The nanoparticle-functionalized powder is fed into a 3D printer, which layers the powder and laser-fuses each layer to construct the object. Photo: B. Ferguson

A new method of 3D-printing reported in Nature today could churn out weldable aluminum alloy parts to make lightweight and speedy planes and cars.

  • How it works: In 3D-printing, metal parts can be constructed layer by layer but most metal alloys can't be printed this way because current processes cause them to crack. By coating aluminum powder with nanoparticles of zirconium, the researchers were able to print aluminum alloy without it cracking. The printing process is similar to welding so the researchers think they can turn unweldable alloys into weldable ones.
  • But, but, but: "There is still some way to go ... before this becomes the 'go-to' manufacturing technology for aerospace applications," the researchers wrote. One additional problem to address is making metal parts that are strong but also resilient after repeated use.
  • What's next: Researchers said the technology could eventually be expanded for use in building cars and trucks.

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Illustration: Sarah Grillo/Axios

  1. Global: Total confirmed cases as of 8 a.m. ET: 19,401,935 — Total deaths: 721,906 — Total recoveries — 11,767,805Map.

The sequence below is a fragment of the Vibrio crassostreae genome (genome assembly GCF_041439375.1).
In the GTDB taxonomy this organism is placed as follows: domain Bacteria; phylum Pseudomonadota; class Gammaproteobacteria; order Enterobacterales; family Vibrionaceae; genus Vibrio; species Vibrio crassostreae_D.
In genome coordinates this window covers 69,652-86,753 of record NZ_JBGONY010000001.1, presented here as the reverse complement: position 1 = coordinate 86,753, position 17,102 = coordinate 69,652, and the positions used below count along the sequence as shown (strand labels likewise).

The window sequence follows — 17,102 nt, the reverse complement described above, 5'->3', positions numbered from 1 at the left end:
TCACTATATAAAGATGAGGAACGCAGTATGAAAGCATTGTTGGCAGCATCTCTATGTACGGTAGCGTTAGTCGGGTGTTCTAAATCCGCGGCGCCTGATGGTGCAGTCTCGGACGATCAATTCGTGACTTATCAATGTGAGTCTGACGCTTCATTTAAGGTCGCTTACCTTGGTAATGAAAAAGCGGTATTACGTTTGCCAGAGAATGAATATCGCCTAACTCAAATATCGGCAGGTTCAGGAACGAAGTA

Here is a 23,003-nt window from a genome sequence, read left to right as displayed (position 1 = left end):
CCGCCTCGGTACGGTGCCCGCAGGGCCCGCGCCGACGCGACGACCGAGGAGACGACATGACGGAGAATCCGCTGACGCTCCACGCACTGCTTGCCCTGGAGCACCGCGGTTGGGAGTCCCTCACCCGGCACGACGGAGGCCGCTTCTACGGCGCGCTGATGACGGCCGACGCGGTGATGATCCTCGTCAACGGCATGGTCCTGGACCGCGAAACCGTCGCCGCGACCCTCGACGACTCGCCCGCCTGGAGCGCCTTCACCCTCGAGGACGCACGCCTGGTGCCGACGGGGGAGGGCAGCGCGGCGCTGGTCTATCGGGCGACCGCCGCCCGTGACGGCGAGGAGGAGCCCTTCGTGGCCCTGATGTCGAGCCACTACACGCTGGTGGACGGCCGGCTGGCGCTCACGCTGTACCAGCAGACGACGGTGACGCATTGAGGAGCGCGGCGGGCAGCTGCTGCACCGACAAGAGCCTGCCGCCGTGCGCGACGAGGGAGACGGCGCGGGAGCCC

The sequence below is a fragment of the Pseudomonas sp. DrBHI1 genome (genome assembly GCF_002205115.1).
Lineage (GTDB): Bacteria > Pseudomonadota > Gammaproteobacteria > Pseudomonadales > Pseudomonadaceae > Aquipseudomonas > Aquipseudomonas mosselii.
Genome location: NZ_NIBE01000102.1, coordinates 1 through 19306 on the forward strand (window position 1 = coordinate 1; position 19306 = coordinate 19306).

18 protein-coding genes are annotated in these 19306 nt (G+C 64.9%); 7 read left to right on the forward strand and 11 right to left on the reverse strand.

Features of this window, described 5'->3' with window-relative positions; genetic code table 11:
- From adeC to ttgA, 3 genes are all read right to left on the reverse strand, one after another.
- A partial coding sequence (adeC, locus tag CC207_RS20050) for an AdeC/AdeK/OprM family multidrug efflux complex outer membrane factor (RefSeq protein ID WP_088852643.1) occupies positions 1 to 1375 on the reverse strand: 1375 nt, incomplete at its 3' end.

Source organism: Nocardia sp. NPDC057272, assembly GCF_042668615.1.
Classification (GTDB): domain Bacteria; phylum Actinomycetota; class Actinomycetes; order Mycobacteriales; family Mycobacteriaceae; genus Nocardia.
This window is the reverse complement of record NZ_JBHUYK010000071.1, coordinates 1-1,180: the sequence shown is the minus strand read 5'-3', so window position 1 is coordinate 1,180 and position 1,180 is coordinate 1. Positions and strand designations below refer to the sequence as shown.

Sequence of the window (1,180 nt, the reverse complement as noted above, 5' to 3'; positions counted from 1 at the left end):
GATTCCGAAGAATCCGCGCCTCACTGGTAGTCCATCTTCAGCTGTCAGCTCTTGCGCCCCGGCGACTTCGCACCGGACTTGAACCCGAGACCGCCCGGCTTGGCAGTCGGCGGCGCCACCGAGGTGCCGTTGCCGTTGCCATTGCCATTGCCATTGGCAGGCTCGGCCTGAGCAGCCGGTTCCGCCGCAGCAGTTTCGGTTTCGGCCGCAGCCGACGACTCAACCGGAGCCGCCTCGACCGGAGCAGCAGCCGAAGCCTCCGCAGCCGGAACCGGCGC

2. U.S.: Total confirmed cases as of 8 a.m. ET: 4,942,747 — Total deaths: 161,367 — Total recoveries: 1,623,870 — Total tests: 60,415,558Map.
  3. Politics: Trump says he's prepared to sign executive orders on coronavirus aid.
  4. Education: Cuomo says all New York schools can reopen for in-person learning.
  5. Public health: Surgeon general urges flu shots to prevent "double whammy" with coronavirus — Massachusetts pauses reopening after uptick in coronavirus cases.
  6. World: Africa records over 1 million coronavirus cases — Gates Foundation puts $150 million behind coronavirus vaccine production.

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(Photos: Abdulhamid Hosbas/Anadolu Agency via Getty Images, Sean Rayford/Getty Images)

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Why it matters: That's the same night Joe Biden's running mate (to be revealed next week) will address the nation. Clinton and Warren represent two of the most influential wise-women of Democratic politics with the potential to turn out millions of establishment and progressive voters in November.